The intestinal metabolites' SCFAs have been reported to significantly enhance the intestinal barrier function (34). Due to the effectiveness of FO on restoring gut dysbiosis, we further examined the changes of gut microbiota's metabolites-SCFAs. As shown in the chromatogram (Figure 4A), each SCFA with a single peak could be clearly distinguished, indicating that the method and the data were reliable. The cluster heat map showed the difference in the contents of SCFAs among diverse groups (Figure 4B). The results showed that HFD decreased the amounts of acetic acid, propionic acid, and valeric acid (all P < 0.05) (Figures 4C–G) compared to the CON group; whereas the amounts of acetic acid, propionic acid, isovaleric acid, isobutyric acid, and valeric acid were increased after FO treatment, compared with the MOD group (all P < 0.05) (Figures 4C–G).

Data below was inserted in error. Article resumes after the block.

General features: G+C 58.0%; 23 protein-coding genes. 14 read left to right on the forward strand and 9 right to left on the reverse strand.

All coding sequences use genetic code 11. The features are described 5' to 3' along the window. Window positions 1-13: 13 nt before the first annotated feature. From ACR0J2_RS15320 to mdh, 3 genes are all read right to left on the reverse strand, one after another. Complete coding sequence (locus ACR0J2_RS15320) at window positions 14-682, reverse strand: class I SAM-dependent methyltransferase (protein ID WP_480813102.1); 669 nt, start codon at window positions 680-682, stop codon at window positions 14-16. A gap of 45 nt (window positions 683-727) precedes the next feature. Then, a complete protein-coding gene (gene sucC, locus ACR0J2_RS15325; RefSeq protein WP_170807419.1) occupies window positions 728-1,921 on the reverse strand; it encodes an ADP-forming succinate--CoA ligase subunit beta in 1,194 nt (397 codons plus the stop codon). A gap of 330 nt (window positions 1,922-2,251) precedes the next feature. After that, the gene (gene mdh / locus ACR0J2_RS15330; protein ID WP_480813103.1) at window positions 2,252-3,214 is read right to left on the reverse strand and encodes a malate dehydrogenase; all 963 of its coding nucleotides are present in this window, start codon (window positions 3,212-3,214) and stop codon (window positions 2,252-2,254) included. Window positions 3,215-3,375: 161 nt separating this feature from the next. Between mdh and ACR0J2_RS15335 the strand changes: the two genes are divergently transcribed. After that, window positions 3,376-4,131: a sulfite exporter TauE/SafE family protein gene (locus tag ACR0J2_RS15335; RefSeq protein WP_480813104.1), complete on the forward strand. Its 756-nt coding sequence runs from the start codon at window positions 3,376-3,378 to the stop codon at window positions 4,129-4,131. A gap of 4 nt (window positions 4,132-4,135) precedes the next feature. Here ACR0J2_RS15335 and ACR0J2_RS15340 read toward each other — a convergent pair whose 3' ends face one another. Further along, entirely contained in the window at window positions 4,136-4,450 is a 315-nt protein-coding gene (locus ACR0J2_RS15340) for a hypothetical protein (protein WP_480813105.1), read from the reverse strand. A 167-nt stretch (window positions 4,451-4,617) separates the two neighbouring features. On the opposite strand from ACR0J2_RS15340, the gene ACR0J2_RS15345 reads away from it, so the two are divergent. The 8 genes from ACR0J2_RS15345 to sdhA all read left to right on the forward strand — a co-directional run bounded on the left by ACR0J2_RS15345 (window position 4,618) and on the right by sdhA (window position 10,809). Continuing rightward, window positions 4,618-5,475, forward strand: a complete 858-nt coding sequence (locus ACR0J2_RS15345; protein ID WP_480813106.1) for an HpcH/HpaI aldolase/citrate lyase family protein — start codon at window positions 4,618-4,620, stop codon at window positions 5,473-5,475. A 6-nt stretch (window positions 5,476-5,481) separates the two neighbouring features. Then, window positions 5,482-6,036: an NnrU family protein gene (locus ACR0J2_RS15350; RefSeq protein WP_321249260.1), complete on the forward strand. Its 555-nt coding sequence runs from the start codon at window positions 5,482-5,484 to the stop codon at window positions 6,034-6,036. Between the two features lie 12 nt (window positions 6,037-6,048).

Figure 4. Measurement of the contents of short-chain fatty acids (SCFAs) in fecal intestinal metabolites. (A) Chromatogram of mice stool. (B) Heat map clustering. (C) Determination of levels (μg/g) of Acetic acid, Propionic acid (D), Isovaleric acid (E), Isobutyric acid (F), and Valeric acid (G) by gas chromatography-mass spectrometer (GC-MS). Data were presented as mean ± SEM. **P < 0.01, ***P < 0.001, NS, no significance.
Dietary ALA-Rich FO Altered the BAs in Fecal Intestinal Metabolites